“I like the plant two-skip two to get maximum drought tolerance,” he says. In the event of good growing conditions, that pattern may not be able to capitalize as fully as plant two-skip one, but it offers more drought tolerance in dry years, he says.

While the studies have been mostly on finer-textured soils, says Klein, “we think skip-row can even work on the sands.”

Skip-row planting is about more than just leaving unplanted rows interspersed with planted ones. It's for no-till systems, especially an ecofallow system.

In ecofallow, the program begins with a wheat crop followed by one to two years of skip-row corn. “To really make the system work, you need to produce a good winter wheat crop,” Klein says. That means the right wheat variety, fertilizing based on soil tests, a good weed control program and leaving as high a wheat stubble as possible — even leaving a few heads if necessary — and spreading straw and chaff as uniformly as possible for corn planting the following spring. Klein likes the idea of a stripper head to leave as much wheat stubble as possible.

Good wheat stubble really suppresses weeds, limits soil-drying and captures snowfall over the winter.

Using gauge wheels narrower than the standard ones on planters to limit residue flattening during planting would be helpful. Klein says, “We want to keep as much of that residue standing as we can. That's like money in the bank.”

A fall application of atrazine, along with a contact herbicide, not only controls moisture-sapping weeds in the stubble after harvest, it eliminates volunteer wheat plants, which can become hosts for the wheat curl mite that can transmit wheat streak mosaic to adjacent fields planted to wheat that fall.

Consider a pre-emerge herbicide ahead of corn planting in the spring. In many cases, a two-thirds label rate of pre-emerge herbicides, such as an atrazine-Balance combination, can do the job. But be aware that chemical companies won't stand behind their products when used at reduced rates. If grassy weeds could be a problem, consider a pre-emerge grass herbicide application, Klein says.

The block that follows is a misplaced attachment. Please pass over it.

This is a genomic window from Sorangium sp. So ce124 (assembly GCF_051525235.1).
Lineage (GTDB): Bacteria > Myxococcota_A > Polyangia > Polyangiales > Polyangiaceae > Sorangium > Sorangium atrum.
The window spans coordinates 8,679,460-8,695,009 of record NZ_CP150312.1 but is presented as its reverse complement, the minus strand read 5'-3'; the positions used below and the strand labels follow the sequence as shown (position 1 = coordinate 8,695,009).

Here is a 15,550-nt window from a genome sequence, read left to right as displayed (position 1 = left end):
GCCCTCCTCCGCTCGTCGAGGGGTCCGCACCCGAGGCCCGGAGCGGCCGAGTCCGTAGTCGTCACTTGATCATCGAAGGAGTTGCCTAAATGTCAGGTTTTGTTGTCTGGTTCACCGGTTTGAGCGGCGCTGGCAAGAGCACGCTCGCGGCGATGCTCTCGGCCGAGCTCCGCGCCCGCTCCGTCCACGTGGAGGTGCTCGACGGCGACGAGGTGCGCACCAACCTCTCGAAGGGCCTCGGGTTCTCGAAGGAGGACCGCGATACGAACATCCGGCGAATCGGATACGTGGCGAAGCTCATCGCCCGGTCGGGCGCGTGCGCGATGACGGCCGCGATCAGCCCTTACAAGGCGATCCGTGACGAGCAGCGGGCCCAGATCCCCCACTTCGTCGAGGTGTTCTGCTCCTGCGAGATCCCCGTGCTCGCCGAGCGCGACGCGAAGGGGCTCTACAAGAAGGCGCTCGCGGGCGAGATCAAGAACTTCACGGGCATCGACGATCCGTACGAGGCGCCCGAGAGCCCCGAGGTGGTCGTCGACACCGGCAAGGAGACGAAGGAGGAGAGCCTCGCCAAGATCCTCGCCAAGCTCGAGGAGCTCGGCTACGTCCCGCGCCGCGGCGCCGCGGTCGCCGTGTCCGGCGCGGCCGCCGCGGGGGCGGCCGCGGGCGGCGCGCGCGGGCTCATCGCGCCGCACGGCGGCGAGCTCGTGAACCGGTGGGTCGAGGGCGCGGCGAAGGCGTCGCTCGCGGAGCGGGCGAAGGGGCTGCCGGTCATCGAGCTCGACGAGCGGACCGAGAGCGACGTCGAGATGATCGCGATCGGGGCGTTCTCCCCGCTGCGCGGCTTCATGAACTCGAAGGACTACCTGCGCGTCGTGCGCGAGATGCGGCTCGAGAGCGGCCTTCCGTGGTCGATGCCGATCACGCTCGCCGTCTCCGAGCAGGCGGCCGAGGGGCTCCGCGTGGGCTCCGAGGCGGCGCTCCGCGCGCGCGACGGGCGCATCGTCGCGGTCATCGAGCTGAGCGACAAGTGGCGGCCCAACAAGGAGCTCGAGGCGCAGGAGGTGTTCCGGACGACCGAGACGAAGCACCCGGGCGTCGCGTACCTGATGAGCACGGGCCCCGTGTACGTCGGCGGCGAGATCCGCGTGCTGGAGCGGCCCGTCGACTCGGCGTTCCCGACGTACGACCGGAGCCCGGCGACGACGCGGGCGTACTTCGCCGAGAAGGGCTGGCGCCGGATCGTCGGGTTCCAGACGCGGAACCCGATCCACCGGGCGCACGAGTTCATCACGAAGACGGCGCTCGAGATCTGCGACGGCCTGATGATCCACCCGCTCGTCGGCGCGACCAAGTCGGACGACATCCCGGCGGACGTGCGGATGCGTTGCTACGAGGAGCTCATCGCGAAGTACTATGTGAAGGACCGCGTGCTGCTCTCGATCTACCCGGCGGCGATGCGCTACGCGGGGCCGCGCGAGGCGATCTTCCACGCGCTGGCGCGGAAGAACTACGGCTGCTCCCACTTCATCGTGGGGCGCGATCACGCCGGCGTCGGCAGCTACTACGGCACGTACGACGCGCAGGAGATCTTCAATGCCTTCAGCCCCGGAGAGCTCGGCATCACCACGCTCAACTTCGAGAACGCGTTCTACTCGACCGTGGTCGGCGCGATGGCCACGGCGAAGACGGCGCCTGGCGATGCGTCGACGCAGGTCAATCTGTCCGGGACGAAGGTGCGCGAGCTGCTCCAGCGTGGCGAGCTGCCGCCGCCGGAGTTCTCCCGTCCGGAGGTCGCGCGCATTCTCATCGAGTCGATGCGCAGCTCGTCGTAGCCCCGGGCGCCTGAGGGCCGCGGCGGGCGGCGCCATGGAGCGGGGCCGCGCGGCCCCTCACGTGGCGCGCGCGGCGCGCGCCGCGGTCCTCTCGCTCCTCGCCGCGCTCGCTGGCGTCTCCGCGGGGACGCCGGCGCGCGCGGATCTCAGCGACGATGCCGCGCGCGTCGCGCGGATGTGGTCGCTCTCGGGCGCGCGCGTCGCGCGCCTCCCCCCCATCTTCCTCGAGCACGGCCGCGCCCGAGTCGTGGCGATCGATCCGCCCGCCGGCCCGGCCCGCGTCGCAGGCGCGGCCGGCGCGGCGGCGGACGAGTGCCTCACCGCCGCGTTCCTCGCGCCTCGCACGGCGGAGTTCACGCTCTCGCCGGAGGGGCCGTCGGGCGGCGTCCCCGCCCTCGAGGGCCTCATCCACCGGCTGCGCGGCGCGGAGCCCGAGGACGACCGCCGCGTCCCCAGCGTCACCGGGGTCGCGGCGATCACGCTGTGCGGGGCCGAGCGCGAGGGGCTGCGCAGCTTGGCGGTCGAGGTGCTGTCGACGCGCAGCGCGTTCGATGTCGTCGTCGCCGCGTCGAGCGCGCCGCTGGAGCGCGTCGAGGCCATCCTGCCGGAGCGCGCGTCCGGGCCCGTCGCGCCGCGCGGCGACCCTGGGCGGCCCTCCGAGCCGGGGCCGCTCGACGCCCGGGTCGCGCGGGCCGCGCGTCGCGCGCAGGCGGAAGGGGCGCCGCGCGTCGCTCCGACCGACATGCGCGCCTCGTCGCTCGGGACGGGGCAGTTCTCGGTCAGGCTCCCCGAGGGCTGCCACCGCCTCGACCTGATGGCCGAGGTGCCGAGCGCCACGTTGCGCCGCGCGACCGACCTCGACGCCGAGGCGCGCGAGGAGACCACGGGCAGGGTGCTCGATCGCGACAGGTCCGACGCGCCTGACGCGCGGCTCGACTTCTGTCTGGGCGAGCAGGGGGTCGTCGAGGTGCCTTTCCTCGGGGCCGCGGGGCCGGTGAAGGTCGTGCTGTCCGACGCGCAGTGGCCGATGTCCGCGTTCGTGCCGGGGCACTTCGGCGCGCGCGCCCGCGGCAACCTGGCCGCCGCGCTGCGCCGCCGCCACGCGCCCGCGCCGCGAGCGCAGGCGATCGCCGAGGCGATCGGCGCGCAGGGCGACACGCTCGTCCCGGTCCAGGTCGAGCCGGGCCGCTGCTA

A good thing about skip-row planting is that it requires no additional machinery investment. In fact, for those with six-row planters, it's like having an eight-row planter in a plant two-skip two pattern: The two middle row units don't plant, and you leave a two-row width between planter passes.

Ideally, where you plant corn after corn, you try to plant in the previous year's non-planted rows, Klein says.

Phosphorus is row-banded with the planter. Nitrogen applications are UAN, which are often used as a carrier for the herbicide. Applying it ahead of planting improves the opportunities for rainfall to move the nitrogen into the soil profile.

Klein notes that corn hybrids now have improved tolerance to cold and dampness associated with no-till systems in April plantings. “I like seed treatment for this system,” he says.

Insurance Coverage

The Farm Service Agency and Federal Crop Insurance Corporation are continuing to rule for 2007 that skip-row fields will not be considered 100% planted for acreage history or crop insurance purposes. For example, a field planted in a pattern of two planted rows and two skipped rows on row spacings of 30-40 in. will be considered only 50% planted. Only 50% of the acres in that field can be insured. In a plant two-skip one pattern on 30- to 40-in. rows, only 66.67% of the acres can be insured.

As in the past, federal crop insurance coverage on skip-row plantings can be insured only by special written agreement.